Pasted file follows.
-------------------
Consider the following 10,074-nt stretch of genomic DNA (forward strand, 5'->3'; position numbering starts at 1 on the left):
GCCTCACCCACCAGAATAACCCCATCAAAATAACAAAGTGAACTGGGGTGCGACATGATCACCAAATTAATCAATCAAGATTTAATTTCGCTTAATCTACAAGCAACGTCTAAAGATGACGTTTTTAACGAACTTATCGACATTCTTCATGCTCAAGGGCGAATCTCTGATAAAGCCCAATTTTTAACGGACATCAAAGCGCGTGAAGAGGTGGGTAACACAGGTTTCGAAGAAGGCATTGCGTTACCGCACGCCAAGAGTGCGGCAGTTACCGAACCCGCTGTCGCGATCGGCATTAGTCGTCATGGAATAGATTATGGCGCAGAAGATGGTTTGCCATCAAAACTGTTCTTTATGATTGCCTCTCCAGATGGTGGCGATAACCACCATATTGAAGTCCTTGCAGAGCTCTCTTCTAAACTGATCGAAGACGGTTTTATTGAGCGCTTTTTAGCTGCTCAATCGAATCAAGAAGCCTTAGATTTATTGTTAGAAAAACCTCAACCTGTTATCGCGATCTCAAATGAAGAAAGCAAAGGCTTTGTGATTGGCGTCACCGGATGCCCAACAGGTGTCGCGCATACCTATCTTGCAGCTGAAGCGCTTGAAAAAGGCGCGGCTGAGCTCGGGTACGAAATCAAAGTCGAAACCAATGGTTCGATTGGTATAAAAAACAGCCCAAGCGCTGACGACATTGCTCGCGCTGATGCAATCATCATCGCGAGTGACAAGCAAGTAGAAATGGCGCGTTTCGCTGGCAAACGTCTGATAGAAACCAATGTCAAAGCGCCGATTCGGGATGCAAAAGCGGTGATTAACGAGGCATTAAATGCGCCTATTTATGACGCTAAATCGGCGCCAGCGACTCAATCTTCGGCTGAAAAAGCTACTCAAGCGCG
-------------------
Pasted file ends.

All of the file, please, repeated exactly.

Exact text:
Consider the following 10,074-nt stretch of genomic DNA (forward strand, 5'->3'; position numbering starts at 1 on the left):
GCCTCACCCACCAGAATAACCCCATCAAAATAACAAAGTGAACTGGGGTGCGACATGATCACCAAATTAATCAATCAAGATTTAATTTCGCTTAATCTACAAGCAACGTCTAAAGATGACGTTTTTAACGAACTTATCGACATTCTTCATGCTCAAGGGCGAATCTCTGATAAAGCCCAATTTTTAACGGACATCAAAGCGCGTGAAGAGGTGGGTAACACAGGTTTCGAAGAAGGCATTGCGTTACCGCACGCCAAGAGTGCGGCAGTTACCGAACCCGCTGTCGCGATCGGCATTAGTCGTCATGGAATAGATTATGGCGCAGAAGATGGTTTGCCATCAAAACTGTTCTTTATGATTGCCTCTCCAGATGGTGGCGATAACCACCATATTGAAGTCCTTGCAGAGCTCTCTTCTAAACTGATCGAAGACGGTTTTATTGAGCGCTTTTTAGCTGCTCAATCGAATCAAGAAGCCTTAGATTTATTGTTAGAAAAACCTCAACCTGTTATCGCGATCTCAAATGAAGAAAGCAAAGGCTTTGTGATTGGCGTCACCGGATGCCCAACAGGTGTCGCGCATACCTATCTTGCAGCTGAAGCGCTTGAAAAAGGCGCGGCTGAGCTCGGGTACGAAATCAAAGTCGAAACCAATGGTTCGATTGGTATAAAAAACAGCCCAAGCGCTGACGACATTGCTCGCGCTGATGCAATCATCATCGCGAGTGACAAGCAAGTAGAAATGGCGCGTTTCGCTGGCAAACGTCTGATAGAAACCAATGTCAAAGCGCCGATTCGGGATGCAAAAGCGGTGATTAACGAGGCATTAAATGCGCCTATTTATGACGCTAAATCGGCGCCAGCGACTCAATCTTCGGCTGAAAAAGCTACTCAAGCGCG